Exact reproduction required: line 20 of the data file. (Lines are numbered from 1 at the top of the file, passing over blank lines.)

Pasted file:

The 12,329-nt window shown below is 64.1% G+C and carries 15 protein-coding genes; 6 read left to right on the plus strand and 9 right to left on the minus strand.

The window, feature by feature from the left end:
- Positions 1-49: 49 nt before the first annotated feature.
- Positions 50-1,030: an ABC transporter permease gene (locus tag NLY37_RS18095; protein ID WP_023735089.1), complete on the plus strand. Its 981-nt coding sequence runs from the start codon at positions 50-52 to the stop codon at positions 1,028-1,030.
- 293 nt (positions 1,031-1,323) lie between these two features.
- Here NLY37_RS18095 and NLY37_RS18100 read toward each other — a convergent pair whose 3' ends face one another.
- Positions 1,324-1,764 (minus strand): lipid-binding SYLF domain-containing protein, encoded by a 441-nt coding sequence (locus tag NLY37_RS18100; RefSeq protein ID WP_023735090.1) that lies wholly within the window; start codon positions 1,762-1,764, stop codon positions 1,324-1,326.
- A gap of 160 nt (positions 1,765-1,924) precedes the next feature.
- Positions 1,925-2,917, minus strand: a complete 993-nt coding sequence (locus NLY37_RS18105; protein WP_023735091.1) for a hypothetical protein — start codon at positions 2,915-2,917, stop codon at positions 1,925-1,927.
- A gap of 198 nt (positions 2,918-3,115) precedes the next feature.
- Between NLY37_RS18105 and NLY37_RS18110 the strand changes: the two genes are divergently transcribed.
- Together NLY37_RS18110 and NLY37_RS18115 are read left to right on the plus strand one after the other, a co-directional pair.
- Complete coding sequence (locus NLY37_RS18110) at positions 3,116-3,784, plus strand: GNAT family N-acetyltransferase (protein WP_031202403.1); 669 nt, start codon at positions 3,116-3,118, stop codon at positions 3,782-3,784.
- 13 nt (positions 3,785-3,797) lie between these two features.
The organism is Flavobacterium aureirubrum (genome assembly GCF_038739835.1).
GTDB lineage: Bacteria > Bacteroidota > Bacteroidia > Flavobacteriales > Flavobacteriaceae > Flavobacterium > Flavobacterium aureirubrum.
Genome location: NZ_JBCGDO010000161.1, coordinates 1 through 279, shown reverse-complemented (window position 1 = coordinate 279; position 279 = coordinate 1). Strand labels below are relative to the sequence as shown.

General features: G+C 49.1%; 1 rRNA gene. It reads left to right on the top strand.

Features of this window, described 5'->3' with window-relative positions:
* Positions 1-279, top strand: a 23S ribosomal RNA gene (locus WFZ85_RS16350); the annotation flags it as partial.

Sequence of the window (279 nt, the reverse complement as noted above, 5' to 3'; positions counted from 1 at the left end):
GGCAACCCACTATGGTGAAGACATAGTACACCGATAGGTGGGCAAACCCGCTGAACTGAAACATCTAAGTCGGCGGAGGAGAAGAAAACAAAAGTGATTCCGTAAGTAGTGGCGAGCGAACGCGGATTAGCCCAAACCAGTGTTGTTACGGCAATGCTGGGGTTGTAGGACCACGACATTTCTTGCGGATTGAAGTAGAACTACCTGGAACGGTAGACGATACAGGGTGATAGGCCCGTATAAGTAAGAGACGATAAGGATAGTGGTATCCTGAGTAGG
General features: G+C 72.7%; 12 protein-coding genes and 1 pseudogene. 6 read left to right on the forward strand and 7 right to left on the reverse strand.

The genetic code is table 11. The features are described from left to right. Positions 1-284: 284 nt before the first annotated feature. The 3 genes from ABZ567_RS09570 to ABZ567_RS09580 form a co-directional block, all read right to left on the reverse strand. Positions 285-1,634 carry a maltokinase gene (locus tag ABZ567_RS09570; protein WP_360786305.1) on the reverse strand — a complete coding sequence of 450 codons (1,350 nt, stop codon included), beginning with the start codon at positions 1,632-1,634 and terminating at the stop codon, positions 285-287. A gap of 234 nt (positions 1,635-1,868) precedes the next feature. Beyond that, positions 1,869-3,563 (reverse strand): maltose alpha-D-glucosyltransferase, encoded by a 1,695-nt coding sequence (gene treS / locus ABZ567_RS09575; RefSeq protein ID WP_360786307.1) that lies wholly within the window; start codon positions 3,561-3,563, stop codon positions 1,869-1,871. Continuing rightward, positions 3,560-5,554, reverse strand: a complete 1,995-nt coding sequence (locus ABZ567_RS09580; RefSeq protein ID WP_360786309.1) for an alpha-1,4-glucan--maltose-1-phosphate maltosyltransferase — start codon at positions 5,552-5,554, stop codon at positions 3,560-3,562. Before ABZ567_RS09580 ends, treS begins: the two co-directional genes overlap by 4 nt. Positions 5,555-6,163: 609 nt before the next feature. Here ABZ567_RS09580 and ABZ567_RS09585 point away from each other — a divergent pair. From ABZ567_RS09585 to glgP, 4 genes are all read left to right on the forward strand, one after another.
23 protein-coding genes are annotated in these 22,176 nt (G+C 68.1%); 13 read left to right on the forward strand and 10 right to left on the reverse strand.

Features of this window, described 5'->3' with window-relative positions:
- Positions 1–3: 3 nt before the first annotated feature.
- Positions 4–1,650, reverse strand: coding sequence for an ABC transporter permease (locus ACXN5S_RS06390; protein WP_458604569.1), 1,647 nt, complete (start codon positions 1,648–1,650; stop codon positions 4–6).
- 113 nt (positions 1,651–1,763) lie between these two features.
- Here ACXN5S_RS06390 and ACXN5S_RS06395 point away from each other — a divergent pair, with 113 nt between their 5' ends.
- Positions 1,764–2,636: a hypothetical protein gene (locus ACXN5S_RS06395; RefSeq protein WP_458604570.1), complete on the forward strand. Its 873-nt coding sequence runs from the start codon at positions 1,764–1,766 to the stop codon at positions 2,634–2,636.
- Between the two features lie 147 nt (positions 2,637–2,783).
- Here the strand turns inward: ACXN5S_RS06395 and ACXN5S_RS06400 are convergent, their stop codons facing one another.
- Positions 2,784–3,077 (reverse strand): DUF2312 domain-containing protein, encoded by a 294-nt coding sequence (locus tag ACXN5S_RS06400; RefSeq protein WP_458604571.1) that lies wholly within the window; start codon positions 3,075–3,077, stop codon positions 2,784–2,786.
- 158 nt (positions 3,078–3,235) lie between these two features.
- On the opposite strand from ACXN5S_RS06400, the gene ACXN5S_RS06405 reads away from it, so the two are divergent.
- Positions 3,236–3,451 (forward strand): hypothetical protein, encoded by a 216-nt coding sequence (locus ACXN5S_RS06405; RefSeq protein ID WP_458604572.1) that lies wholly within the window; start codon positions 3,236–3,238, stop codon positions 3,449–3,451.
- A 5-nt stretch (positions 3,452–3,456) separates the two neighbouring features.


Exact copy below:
* Positions 1-279, top strand: a 23S ribosomal RNA gene (locus WFZ85_RS16350); the annotation flags it as partial.